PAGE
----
She started her own business after being laid off from the firm of Kieran and Timberlake in Philadelphia when she took maternity leave during the economic downturn of 2008. Her practice specializes in homes that are beautiful and well designed while not being excessive “McMansions.”

“I feel that if I were to design something that is truly beautiful, unique, and small, I think people will come and see the difference and say, Maybe I don’t need a monster of a house; I could be happy in a 2,300 or 2,500-square-foot house, have an outdoor space, and an electric and gas bill that are less,” Rubina told U.S. 1 in a previous interview. “That’s my hope — we’ve got to do something.”

www.mrubina.com

#b#Nancy Weinstein, Mindprint#/b#

Weinstein started Mindprint, a children’s learning startup, with her husband, Eric, in 2015. The company has developed a computerized test to assess children’s learning strengths and weaknesses. (U.S. 1, May 13, 2015.)

Weinstein, who attended Harvard Business School, worked at Goldman Sachs, Disney, Bristol-Myers Squibb, and several Internet startups before founding Mindprint.

Weinstein said she was treated differently than her male colleagues, especially when she was younger and worked for Disney and on Wall Street.

“At this point in my career I’d say that “times have changed and so have I,” Weinstein said. “I can’t speak for professional women coming out of college, but my sense is that there has been progress. It was even visible in the few years from when I started working at Goldman Sachs and when I left two years later.

“As for me now, I have sufficient expertise that if there is any gender bias at all, it is quickly gone within minutes of a conversation. When Eric and I first launched Mindprint and our roles were not as clearly delineated, we did most of the introductory calls together with investors, scientists, potential partners, etc.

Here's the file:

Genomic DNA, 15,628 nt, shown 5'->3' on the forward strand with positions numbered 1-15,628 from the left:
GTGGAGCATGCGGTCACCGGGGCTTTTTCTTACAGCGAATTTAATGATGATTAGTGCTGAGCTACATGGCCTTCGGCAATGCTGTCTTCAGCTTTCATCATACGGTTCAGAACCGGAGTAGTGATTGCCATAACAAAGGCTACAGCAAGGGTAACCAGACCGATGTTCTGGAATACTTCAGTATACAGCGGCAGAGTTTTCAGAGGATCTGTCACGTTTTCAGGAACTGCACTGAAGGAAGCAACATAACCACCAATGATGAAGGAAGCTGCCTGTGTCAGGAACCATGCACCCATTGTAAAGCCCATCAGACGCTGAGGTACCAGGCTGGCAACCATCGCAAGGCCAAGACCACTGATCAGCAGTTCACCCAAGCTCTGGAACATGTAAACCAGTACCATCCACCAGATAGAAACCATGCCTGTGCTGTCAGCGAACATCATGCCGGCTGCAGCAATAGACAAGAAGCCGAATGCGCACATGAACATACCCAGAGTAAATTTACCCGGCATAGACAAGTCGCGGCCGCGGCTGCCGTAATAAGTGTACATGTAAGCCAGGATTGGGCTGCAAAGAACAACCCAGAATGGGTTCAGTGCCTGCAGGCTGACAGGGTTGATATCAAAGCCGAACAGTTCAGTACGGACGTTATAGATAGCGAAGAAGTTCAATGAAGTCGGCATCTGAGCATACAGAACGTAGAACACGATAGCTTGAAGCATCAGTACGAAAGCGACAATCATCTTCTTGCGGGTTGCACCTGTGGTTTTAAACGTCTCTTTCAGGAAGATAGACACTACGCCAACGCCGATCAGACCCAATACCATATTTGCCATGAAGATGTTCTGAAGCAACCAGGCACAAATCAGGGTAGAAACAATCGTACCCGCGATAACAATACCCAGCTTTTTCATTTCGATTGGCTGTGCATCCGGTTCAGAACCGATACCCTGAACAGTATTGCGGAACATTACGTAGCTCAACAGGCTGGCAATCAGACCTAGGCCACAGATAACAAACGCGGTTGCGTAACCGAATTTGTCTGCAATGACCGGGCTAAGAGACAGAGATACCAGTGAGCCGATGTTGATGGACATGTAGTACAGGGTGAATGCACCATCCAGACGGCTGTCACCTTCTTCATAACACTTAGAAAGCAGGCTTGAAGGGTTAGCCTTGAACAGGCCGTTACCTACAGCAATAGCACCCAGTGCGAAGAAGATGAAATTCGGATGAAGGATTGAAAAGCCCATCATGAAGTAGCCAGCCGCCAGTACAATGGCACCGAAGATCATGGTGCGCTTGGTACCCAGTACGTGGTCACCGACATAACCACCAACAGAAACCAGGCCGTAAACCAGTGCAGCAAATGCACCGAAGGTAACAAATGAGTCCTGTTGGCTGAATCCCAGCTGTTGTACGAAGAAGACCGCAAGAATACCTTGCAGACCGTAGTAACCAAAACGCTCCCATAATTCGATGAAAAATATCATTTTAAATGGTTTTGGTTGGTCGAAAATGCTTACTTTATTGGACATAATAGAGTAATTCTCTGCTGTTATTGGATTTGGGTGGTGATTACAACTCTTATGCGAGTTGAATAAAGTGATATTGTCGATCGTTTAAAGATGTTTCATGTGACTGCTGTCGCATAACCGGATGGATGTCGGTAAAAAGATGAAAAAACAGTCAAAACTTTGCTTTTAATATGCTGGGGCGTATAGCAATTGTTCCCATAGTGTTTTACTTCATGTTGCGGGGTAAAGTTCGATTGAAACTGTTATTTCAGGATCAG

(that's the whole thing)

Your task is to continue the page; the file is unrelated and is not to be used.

“On any given call, it became relatively clear who should take the lead based on who had the natural rapport. As a pair, there was no ego about who was taking the lead. We just wanted to develop the relationship for Mindprint; whoever seemed to have the better connection would be in charge of follow-up. Connection has more to do with personality and experience than gender, though of course gender contributes to making the person.”

www.mindprintlearning.com

#b#Melissa Klepacki, Princeton Scoop#/b#

Klepacki runs Princeton Scoop, a hyperlocal social media company, from her Princeton home. The company’s four other women, three account managers and an accountant, are also either mothers or stepmothers. The team meets once a month at Tigerlabs, and otherwise works remotely.

Launched in 2007, Princeton Scoop now uses Facebook, Twitter, and Instagram to promote local businesses and events. Klepacki says it originally targeted young people, but has moved into older demographics as Facebook’s average user age has gone up. Princeton Scoop boasts about 12,000 Facebook followers.

Klepacki says that running one’s own business is a great option for women who want to work full time, but who need to alter their schedules at a moment’s notice to attend to children. “It allows us flexibility that you wouldn’t get with a corporate job,” Klepacki says.

www.princetonscoop.com